“John”notes It’s My Story, 9 minutes in*:
“It’s My Story : The Vietnamese Buddha
Documentary about a Buddhist master returning to Vietnam for the first time since the war. Discussing the Buddhist monks who immolated themselves in protest at the Vietnam war the presenter drops in this staggering bit of amoral relativism:
‘I kind of think about what happened at 9/11 and I suppose I’m trying to figure out how that’s kind of different’
What kind of question is that to ask for anyone with any moral sense whatsoever?
Though I suppose both the Buddhist monks and the 9/11 hijackers committed suicide protesting the Imperialism of the evil Americans so it IS a tricky conundrum in the mind of a presenter impregnated with the BBC/Guardian/Independent worldview to say who’s better or worse.”
I suppose we should be thankful the presenter is at least aware that there may actually be a difference…
*Not double-checked by B-BBC
“disillusioned_german” complains to the BBC about The Christmas Resistance. Yesterday, this was hyperlinked from the news front page with the heading “Bah humbug!” (from memory – gone now).
Although every news organisation peddles these sorts of Christmas stories every year (in the US under the “War on Christmas” palaver, whereas in the UK and Australia it is more normally with an amused “human interest”/eccentricity angle), I think the broader point might be fair. Eid and Diwali etc etc never get subjected to this sort of questioning. When the BBC starts giving equal time to people like the brilliant Irshad Manji (BBC treatment here), who represents an important reforming strain in Islam (like The Times does with Salman Rushdie, for example), then pieces like this and the Whine about Christmas would be OK.*
*This is hardly some world service issue irrelevant to BBC UK programming – although Muslims only make up 3.1% of the E&W population, the issue is well covered by White City. (Then again, UK government institutions have always had a thing for romantic Arabism, and pro-Islam-ism may seep out from there).
I think the deeper issue is not that there is some lapidary, monolithic “Let’s attack whitey” stance in the BBC, but more that the “institutionalised multi-culturalism” is so pervasive that the “oh so clever” 20 year-old baby Beeboid just out of university who is assigned to write this Christmas dross lives in a world that can’t possibly contemplate that some might wonder why his cynicism over a Christian religious festival shouldn’t equally be applied to a festival celebrated by a religion whose adherents have more melanin in their skin than Pat Robertson.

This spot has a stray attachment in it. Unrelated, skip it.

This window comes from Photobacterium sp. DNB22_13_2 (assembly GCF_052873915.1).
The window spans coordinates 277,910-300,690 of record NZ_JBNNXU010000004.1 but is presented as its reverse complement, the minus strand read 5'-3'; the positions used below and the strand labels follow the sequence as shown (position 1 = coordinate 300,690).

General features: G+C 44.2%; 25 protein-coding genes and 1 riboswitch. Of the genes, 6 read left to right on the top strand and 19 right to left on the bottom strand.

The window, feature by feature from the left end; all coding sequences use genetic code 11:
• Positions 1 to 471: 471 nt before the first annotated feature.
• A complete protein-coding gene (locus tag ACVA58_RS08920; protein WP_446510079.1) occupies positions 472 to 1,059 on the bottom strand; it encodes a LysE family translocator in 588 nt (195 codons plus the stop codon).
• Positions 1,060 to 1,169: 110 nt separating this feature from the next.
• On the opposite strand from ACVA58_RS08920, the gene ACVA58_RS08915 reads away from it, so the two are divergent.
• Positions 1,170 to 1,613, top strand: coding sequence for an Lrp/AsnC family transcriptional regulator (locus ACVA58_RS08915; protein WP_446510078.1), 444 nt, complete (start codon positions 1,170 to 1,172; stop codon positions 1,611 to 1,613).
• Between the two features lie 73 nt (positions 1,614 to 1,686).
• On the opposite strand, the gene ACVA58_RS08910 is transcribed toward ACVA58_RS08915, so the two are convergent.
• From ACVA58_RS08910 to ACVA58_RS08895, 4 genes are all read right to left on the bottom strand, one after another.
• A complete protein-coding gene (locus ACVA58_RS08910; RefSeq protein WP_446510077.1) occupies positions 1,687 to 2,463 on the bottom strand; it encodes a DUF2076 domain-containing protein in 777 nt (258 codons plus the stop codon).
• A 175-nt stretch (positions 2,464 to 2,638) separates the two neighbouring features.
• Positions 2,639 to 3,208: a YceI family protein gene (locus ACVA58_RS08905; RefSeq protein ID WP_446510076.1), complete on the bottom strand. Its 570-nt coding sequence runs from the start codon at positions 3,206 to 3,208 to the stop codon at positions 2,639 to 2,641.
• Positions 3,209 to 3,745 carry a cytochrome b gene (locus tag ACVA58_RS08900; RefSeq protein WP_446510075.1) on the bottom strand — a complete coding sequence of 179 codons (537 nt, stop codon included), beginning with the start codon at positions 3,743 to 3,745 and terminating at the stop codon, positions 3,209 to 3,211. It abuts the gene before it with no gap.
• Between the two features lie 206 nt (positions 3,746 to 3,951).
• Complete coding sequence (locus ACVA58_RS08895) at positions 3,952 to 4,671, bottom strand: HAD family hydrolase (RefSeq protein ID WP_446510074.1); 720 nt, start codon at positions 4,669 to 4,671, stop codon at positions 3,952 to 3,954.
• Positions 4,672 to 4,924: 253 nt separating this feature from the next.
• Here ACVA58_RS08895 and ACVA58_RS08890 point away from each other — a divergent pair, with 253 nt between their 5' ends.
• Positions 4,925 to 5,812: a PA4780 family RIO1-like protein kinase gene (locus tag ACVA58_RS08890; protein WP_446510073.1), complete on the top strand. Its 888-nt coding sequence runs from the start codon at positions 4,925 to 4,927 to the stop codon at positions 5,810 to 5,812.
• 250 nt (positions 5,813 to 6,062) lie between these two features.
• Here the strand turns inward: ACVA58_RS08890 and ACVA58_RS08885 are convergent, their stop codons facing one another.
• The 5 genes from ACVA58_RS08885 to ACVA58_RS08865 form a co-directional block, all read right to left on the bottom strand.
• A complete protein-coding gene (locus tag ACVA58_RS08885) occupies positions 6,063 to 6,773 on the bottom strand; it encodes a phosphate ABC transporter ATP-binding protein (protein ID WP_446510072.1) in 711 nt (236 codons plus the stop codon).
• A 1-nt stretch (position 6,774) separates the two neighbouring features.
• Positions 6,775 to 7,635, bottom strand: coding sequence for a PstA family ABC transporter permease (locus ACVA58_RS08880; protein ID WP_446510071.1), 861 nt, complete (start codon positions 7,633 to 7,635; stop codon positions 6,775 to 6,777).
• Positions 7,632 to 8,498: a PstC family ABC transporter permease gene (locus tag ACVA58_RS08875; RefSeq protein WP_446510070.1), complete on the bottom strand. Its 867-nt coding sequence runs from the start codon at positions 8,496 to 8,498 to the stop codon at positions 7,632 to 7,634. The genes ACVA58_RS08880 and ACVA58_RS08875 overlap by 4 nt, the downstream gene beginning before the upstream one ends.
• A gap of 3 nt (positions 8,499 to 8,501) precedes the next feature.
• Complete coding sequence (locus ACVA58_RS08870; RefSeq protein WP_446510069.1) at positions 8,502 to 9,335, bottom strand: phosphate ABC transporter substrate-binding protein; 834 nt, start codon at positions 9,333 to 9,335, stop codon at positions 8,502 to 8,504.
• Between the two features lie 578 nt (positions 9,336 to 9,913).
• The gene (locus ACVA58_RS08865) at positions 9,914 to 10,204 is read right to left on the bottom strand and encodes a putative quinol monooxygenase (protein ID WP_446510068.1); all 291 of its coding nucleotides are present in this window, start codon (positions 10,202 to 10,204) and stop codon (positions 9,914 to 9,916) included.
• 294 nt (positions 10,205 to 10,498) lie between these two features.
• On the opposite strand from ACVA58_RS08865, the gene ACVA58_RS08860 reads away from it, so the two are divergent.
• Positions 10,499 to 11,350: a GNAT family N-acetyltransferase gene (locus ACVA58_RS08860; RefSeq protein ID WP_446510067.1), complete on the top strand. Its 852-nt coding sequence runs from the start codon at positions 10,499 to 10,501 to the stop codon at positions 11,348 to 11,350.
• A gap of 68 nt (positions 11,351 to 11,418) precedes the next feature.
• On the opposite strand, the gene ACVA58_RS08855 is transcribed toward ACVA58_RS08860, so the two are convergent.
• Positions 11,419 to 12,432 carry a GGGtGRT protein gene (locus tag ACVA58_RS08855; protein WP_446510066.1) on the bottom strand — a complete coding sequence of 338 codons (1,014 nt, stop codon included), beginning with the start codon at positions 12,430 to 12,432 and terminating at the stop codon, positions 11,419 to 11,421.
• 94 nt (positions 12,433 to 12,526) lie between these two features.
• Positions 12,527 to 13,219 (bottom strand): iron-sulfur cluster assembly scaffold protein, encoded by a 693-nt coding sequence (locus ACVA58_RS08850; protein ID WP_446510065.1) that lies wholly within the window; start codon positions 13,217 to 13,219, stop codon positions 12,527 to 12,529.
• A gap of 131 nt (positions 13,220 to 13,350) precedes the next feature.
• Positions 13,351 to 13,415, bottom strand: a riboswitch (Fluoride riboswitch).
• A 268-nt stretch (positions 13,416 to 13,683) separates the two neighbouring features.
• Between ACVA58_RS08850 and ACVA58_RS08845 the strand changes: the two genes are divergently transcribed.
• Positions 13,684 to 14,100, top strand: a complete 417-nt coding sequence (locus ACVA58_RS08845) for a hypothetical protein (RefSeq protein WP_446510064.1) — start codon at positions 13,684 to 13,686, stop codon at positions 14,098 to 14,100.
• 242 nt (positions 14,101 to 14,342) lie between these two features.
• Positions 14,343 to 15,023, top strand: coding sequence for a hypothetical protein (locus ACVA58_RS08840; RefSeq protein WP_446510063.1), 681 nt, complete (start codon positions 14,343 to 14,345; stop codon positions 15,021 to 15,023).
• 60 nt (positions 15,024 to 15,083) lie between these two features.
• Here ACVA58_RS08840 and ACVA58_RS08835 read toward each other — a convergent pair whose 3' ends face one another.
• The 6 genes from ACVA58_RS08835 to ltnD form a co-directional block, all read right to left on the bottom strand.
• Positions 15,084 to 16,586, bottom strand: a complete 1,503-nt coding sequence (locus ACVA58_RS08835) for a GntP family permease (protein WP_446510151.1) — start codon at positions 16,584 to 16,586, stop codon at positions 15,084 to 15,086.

On the issue of Islam, “the_camp_commandant” notes the confusion when two PC shibboleths collide. Same sex domestic partnerships in the UK are truly newsworthy. In coverage of the Belfast ceremonies, the BBC had quotations from Christians protesting about hellfire etc etc, and a Catholic cardinal about the Catholic view of the issue. I have never seen a quotation from an imam on Islam’s view. I wonder why?
USS Neverdock on more BB Blankety Blanks.
“Ritter” notes Christians accused of homophobia which seems to be a local news beat-up about police harrassment of two old people for breaching groupthink rules (this is becoming a pattern), while a perfunctory search about those executions of young gay men in Islamic Iran was pretty uninformative.
“Ritter” links to Ray Snoddy on the changing media landscape.
“Steve” notes 262 BBC Execs earn over £100,000.
“Rob White” looks forward to 2006:
“Starting on 4 January, 2006, Matt Frei will be writing a fortnightly diary from Washington for the BBC News website.”
“Seems that Frei is joined by BBC’s Daniela Relph in Washington who provided this article on the renewal of the Patriot Act.
The American Expatriate explains that the BBC are calling the result after 90 minutes, when the match is going into extra time, with more support for Bush’s position than the BBC will credit.”
The Expat discussses BBC reporting on ID. To be fair, the US is an exremely complex country, where you can find whatever you are looking for (the cleverest people, the dumbest people, the fattest/most health-freaky people, the most Christian/most depraved people etc). However, a basic knowledge of the US system ought to cover things like federal/state/county/parish devolution of power and the consitutional structure. Why is it OK for the BBC and other PC lefties to generalise about the US, but not, for example, about Muslims or black people? Like Jews, the US and Americans are fast becoming the blank slate upon which the rest of the world unfairly, illogically and irrationally projects its own prejudices and nightmares.
“Rob Read” plays BB Blankety Blanks with this article about those postal workers – I wonder why the scare quotes:
‘Up to £5m was pilfered from 1,300 “mainly Jewish” residents in Golders Green, north London, alone.
Because of the large number of victims, both they and police initially feared the community was being “targeted because of religion”, but that concern was “misplaced”.’
The scare quotes are unnecessary and cause the cynical to assume something worse – replace “Jewish” with “black” or “Muslim” (mutatis mutandis).